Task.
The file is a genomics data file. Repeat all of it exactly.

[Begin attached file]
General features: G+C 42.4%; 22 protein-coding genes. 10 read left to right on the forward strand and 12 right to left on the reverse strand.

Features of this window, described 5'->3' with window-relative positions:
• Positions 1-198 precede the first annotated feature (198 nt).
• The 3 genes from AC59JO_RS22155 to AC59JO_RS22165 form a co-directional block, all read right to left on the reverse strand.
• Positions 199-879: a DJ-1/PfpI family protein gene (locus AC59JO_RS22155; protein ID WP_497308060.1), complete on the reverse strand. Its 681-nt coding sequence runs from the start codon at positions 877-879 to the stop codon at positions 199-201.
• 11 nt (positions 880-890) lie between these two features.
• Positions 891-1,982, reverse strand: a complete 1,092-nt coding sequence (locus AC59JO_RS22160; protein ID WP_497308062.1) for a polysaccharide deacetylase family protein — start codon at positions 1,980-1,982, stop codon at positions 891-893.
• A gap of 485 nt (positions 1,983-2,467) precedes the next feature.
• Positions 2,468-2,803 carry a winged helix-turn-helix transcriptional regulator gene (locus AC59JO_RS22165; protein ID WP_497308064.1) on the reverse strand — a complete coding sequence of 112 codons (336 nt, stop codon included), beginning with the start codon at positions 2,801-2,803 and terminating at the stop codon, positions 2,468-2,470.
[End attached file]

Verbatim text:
General features: G+C 42.4%; 22 protein-coding genes. 10 read left to right on the forward strand and 12 right to left on the reverse strand.

Features of this window, described 5'->3' with window-relative positions:
• Positions 1-198 precede the first annotated feature (198 nt).
• The 3 genes from AC59JO_RS22155 to AC59JO_RS22165 form a co-directional block, all read right to left on the reverse strand.
• Positions 199-879: a DJ-1/PfpI family protein gene (locus AC59JO_RS22155; protein ID WP_497308060.1), complete on the reverse strand. Its 681-nt coding sequence runs from the start codon at positions 877-879 to the stop codon at positions 199-201.
• 11 nt (positions 880-890) lie between these two features.
• Positions 891-1,982, reverse strand: a complete 1,092-nt coding sequence (locus AC59JO_RS22160; protein ID WP_497308062.1) for a polysaccharide deacetylase family protein — start codon at positions 1,980-1,982, stop codon at positions 891-893.
• A gap of 485 nt (positions 1,983-2,467) precedes the next feature.
• Positions 2,468-2,803 carry a winged helix-turn-helix transcriptional regulator gene (locus AC59JO_RS22165; protein ID WP_497308064.1) on the reverse strand — a complete coding sequence of 112 codons (336 nt, stop codon included), beginning with the start codon at positions 2,801-2,803 and terminating at the stop codon, positions 2,468-2,470.